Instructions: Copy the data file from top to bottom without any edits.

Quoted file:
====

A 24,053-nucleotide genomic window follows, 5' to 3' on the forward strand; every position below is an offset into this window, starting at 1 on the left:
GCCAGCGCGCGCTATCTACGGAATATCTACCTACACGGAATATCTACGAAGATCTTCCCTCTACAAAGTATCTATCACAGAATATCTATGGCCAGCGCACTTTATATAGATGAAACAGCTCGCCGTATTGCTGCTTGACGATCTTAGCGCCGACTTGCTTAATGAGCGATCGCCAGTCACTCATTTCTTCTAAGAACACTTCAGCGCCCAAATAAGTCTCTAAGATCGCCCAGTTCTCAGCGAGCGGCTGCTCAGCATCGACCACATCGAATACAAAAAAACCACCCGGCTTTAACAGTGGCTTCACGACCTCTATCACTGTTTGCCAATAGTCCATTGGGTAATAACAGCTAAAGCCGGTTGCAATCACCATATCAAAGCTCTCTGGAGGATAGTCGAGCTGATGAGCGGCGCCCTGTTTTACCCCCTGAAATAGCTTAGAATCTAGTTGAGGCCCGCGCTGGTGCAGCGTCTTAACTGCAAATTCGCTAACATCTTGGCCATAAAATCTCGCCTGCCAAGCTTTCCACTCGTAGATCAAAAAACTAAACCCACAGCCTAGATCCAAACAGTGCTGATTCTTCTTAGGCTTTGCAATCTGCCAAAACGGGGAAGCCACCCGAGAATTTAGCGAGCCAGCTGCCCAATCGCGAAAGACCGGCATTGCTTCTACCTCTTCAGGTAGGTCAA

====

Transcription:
A 24,053-nucleotide genomic window follows, 5' to 3' on the forward strand; every position below is an offset into this window, starting at 1 on the left:
GCCAGCGCGCGCTATCTACGGAATATCTACCTACACGGAATATCTACGAAGATCTTCCCTCTACAAAGTATCTATCACAGAATATCTATGGCCAGCGCACTTTATATAGATGAAACAGCTCGCCGTATTGCTGCTTGACGATCTTAGCGCCGACTTGCTTAATGAGCGATCGCCAGTCACTCATTTCTTCTAAGAACACTTCAGCGCCCAAATAAGTCTCTAAGATCGCCCAGTTCTCAGCGAGCGGCTGCTCAGCATCGACCACATCGAATACAAAAAAACCACCCGGCTTTAACAGTGGCTTCACGACCTCTATCACTGTTTGCCAATAGTCCATTGGGTAATAACAGCTAAAGCCGGTTGCAATCACCATATCAAAGCTCTCTGGAGGATAGTCGAGCTGATGAGCGGCGCCCTGTTTTACCCCCTGAAATAGCTTAGAATCTAGTTGAGGCCCGCGCTGGTGCAGCGTCTTAACTGCAAATTCGCTAACATCTTGGCCATAAAATCTCGCCTGCCAAGCTTTCCACTCGTAGATCAAAAAACTAAACCCACAGCCTAGATCCAAACAGTGCTGATTCTTCTTAGGCTTTGCAATCTGCCAAAACGGGGAAGCCACCCGAGAATTTAGCGAGCCAGCTGCCCAATCGCGAAAGACCGGCATTGCTTCTACCTCTTCAGGTAGGTCAA